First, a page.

I did read what you said about being in a church plant and not in a mega church.

The reason I go so quickly to the idea of a megachurch when discussing attractional churches is because in that culture growth, and therefore success, means more numbers. I have only experienced that in such a philosophy of church. Megachurches are usually held as the ideal. It may not always be this way, but by and large it is most of the time. The reason being is that a megachurch can attract more people with more programs and better quality performances. So they set the standard for others to try and catch up to.

I understand how you feel. Actually, I feel victim of being stereotyped all the time. The truth is, I do not push a house church model, though everybody wants to put me in that camp.

From the very beginning of our ministry my co-founder, Phil Helfer, has pastored a church of 400+ with a facility, elementary school, choir and Sunday Schools. Does that sound traditional enough?

On my team, however, Phil is one of our most radical organic thinkers and has done as much as anybody to lead us down the organic path. For us, being organic is not about a model, but about life giving and reproducing principles.

Phil is a shepherd, which means he will lay his life down for his sheep. He will not abandon them because of a church form or different philosophy of Christian education...though he will definitely work hard to train up people in organic ways of functioning as the body, or die trying.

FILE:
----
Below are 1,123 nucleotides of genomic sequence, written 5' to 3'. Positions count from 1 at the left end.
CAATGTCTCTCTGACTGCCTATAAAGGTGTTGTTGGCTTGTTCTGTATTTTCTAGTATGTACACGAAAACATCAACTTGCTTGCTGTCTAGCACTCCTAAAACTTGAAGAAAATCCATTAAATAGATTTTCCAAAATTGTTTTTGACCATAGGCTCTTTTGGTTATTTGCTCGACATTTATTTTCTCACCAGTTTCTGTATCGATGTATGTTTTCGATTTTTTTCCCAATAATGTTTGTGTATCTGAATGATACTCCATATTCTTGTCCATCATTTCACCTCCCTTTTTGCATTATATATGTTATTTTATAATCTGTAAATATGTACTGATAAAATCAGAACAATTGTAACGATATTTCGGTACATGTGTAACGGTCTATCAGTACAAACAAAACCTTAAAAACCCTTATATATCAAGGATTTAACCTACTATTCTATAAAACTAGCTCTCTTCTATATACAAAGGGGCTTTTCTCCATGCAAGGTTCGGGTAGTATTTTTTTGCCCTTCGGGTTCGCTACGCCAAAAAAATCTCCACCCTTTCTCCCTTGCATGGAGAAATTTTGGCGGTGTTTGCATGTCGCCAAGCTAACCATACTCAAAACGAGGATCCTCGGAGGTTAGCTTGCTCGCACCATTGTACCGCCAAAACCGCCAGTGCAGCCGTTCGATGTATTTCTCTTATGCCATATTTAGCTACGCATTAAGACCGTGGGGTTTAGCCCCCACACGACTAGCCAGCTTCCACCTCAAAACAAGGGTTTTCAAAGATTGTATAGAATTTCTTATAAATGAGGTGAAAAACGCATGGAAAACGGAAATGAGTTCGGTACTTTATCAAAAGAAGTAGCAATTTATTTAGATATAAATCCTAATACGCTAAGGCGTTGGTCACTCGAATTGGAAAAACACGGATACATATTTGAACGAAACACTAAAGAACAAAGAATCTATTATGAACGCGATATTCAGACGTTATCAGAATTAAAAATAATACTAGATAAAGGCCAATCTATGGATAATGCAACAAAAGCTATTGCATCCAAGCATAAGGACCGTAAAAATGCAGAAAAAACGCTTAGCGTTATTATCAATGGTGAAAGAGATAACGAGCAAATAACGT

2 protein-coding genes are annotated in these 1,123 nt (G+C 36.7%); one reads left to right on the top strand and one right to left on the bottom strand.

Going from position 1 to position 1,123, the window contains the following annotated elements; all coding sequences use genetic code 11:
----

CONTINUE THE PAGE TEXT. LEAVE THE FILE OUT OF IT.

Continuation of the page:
In our movement we have a wide variety of church forms. We usually see them as centralized or decentralized, rather than by model. We have seen church expressions across the spectrum from very decentralized (Awakening Chapels, Big Fish Chapels) to very centralized (Los Altos, even Xenos in Columbus is a great example of this). We have churches everywhere in between as well. You can be organic in any form of church.

In our experience, the more centralized you are the harder it is to multiply and reach the world and the more expensive it is to do church. Also, the more centralized you are the more ordinary people are relegated to being a passive audience. When you go that route it is harder to resist consumer minded Christianity.

So when I talk about being a missional church I speak about needing to go smaller, more decentralized and more relational. It isn't because I think house church is the only way, but because you can only multiply at the smallest level possible. Also it empowers ordinary Christians more, which is necessary.

Ultimately, we are not commanded to plant churches, start small groups or even to train leaders (as important as all those things are to me). No, we are all commanded to make disciples of Jesus. That is what we are to be doing, church will be the by product of that, rather than the other way around. That is better done in smaller groupings of relationally empowering communities. This is where we should start and should also be our focus at the end. Everything else is secondary from a missional point of view.

Pressing on,